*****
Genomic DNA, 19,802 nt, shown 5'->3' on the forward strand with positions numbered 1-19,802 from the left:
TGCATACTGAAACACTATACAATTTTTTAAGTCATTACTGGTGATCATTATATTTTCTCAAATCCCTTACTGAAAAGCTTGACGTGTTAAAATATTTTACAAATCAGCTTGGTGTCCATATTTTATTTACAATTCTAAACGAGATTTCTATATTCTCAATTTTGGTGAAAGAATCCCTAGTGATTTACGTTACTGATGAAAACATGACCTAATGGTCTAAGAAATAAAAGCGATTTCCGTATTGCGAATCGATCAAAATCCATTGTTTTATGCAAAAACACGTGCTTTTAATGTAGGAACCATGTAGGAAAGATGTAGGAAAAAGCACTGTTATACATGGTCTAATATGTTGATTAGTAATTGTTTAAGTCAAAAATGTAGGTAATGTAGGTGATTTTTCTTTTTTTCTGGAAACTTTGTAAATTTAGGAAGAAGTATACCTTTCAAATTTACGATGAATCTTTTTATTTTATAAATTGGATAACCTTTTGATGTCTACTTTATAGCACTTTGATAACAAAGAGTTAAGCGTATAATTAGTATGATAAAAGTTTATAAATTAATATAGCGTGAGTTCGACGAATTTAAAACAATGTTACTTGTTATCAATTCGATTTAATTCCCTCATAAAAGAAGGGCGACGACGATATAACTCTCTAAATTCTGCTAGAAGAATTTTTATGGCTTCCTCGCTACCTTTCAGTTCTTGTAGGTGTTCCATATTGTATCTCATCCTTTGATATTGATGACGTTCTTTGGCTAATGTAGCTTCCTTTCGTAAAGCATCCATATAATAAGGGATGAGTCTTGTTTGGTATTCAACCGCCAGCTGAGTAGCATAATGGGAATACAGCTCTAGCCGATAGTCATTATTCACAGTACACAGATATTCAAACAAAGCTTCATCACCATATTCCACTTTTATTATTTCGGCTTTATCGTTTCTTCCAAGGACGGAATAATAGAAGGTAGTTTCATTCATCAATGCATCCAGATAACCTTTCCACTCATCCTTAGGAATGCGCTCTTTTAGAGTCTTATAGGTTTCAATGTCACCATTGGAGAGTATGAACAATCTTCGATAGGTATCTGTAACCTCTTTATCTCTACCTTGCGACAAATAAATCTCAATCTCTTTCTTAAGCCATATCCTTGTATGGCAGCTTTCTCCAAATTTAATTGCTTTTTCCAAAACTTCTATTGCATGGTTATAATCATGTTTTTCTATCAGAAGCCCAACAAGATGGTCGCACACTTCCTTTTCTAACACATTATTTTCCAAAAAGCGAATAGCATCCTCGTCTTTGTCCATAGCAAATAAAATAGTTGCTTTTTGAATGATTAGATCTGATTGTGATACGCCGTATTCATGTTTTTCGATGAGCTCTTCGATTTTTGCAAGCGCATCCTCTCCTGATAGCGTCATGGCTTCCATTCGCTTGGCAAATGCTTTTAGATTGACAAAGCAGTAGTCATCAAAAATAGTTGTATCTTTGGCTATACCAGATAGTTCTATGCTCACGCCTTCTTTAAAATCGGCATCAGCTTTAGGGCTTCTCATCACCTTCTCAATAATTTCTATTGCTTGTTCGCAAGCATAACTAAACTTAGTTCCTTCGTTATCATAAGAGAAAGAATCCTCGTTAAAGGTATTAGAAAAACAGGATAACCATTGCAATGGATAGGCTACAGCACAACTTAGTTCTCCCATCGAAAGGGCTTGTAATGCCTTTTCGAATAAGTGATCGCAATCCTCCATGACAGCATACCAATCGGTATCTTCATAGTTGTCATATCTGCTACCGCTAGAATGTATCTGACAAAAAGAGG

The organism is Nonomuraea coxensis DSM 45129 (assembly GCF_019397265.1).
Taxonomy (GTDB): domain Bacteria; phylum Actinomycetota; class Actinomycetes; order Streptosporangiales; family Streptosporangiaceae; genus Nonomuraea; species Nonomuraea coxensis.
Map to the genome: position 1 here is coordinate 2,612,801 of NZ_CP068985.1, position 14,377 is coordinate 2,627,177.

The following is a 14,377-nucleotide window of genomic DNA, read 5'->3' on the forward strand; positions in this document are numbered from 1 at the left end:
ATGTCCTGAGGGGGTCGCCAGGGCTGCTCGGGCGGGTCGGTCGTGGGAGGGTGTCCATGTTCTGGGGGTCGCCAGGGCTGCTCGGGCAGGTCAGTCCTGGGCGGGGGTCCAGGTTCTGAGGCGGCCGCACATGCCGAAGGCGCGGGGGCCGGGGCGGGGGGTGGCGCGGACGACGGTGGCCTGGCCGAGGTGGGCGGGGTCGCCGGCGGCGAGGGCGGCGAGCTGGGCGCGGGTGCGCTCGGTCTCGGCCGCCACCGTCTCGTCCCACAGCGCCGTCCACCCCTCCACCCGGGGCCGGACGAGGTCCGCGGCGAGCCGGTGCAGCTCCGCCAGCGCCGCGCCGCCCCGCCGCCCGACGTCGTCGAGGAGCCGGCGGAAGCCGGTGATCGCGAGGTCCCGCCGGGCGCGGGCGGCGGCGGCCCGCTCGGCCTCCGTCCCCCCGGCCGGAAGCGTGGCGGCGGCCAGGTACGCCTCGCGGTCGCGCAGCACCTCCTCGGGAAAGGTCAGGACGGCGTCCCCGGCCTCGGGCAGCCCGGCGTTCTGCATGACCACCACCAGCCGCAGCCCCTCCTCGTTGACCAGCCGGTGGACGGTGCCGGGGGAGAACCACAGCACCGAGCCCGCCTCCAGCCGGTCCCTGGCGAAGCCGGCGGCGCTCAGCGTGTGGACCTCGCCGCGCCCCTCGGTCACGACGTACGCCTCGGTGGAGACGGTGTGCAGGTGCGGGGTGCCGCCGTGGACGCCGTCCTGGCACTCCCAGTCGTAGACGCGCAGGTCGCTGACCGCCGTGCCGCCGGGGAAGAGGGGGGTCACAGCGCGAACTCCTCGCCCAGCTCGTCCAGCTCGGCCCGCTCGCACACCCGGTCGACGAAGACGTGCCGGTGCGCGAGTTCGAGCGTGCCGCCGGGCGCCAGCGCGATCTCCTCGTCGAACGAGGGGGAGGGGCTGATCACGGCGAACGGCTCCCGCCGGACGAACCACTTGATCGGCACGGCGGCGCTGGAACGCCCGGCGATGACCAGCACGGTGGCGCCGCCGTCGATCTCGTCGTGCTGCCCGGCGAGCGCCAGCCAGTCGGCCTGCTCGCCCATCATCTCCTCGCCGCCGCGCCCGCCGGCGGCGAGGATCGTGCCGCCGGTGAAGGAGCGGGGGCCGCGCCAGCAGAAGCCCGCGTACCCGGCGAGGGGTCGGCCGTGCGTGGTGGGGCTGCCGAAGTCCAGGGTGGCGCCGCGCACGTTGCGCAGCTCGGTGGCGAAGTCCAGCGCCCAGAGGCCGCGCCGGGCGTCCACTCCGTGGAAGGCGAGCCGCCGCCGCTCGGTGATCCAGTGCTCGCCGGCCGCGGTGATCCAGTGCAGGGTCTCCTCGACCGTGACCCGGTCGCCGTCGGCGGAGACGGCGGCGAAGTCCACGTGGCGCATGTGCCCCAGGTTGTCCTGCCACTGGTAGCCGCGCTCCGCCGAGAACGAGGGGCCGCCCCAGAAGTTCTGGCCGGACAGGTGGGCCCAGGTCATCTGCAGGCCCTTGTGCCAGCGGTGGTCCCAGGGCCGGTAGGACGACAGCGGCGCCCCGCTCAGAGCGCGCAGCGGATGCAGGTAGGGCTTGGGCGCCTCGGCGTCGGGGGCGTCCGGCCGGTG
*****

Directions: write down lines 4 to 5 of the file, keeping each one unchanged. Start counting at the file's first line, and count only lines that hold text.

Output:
Taxonomy (GTDB): domain Bacteria; phylum Actinomycetota; class Actinomycetes; order Streptosporangiales; family Streptosporangiaceae; genus Nonomuraea; species Nonomuraea coxensis.
Map to the genome: position 1 here is coordinate 2,612,801 of NZ_CP068985.1, position 14,377 is coordinate 2,627,177.